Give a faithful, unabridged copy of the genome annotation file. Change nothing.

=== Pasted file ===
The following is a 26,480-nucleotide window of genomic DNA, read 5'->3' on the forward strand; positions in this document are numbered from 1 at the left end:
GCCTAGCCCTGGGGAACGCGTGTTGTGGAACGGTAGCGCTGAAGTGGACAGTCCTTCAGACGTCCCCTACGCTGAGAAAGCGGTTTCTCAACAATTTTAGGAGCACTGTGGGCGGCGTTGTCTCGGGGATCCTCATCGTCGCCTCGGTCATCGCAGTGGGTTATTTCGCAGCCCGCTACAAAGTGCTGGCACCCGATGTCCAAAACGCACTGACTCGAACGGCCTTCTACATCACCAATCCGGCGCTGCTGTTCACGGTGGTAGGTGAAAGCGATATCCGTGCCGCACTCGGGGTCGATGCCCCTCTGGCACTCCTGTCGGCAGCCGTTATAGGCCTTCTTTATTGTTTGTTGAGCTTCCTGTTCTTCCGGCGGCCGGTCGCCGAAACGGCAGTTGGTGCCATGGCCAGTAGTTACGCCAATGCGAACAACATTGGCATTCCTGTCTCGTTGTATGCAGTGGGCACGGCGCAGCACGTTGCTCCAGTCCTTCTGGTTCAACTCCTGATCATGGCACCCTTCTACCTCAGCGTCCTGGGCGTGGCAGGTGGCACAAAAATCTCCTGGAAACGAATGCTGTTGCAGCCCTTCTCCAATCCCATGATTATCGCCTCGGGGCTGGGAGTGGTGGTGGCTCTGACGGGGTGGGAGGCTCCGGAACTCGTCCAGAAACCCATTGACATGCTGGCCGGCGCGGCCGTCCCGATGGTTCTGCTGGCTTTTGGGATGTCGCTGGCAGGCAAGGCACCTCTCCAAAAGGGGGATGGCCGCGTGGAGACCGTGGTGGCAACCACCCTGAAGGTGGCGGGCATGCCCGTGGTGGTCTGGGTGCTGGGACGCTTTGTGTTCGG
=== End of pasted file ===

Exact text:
The following is a 26,480-nucleotide window of genomic DNA, read 5'->3' on the forward strand; positions in this document are numbered from 1 at the left end:
GCCTAGCCCTGGGGAACGCGTGTTGTGGAACGGTAGCGCTGAAGTGGACAGTCCTTCAGACGTCCCCTACGCTGAGAAAGCGGTTTCTCAACAATTTTAGGAGCACTGTGGGCGGCGTTGTCTCGGGGATCCTCATCGTCGCCTCGGTCATCGCAGTGGGTTATTTCGCAGCCCGCTACAAAGTGCTGGCACCCGATGTCCAAAACGCACTGACTCGAACGGCCTTCTACATCACCAATCCGGCGCTGCTGTTCACGGTGGTAGGTGAAAGCGATATCCGTGCCGCACTCGGGGTCGATGCCCCTCTGGCACTCCTGTCGGCAGCCGTTATAGGCCTTCTTTATTGTTTGTTGAGCTTCCTGTTCTTCCGGCGGCCGGTCGCCGAAACGGCAGTTGGTGCCATGGCCAGTAGTTACGCCAATGCGAACAACATTGGCATTCCTGTCTCGTTGTATGCAGTGGGCACGGCGCAGCACGTTGCTCCAGTCCTTCTGGTTCAACTCCTGATCATGGCACCCTTCTACCTCAGCGTCCTGGGCGTGGCAGGTGGCACAAAAATCTCCTGGAAACGAATGCTGTTGCAGCCCTTCTCCAATCCCATGATTATCGCCTCGGGGCTGGGAGTGGTGGTGGCTCTGACGGGGTGGGAGGCTCCGGAACTCGTCCAGAAACCCATTGACATGCTGGCCGGCGCGGCCGTCCCGATGGTTCTGCTGGCTTTTGGGATGTCGCTGGCAGGCAAGGCACCTCTCCAAAAGGGGGATGGCCGCGTGGAGACCGTGGTGGCAACCACCCTGAAGGTGGCGGGCATGCCCGTGGTGGTCTGGGTGCTGGGACGCTTTGTGTTCGG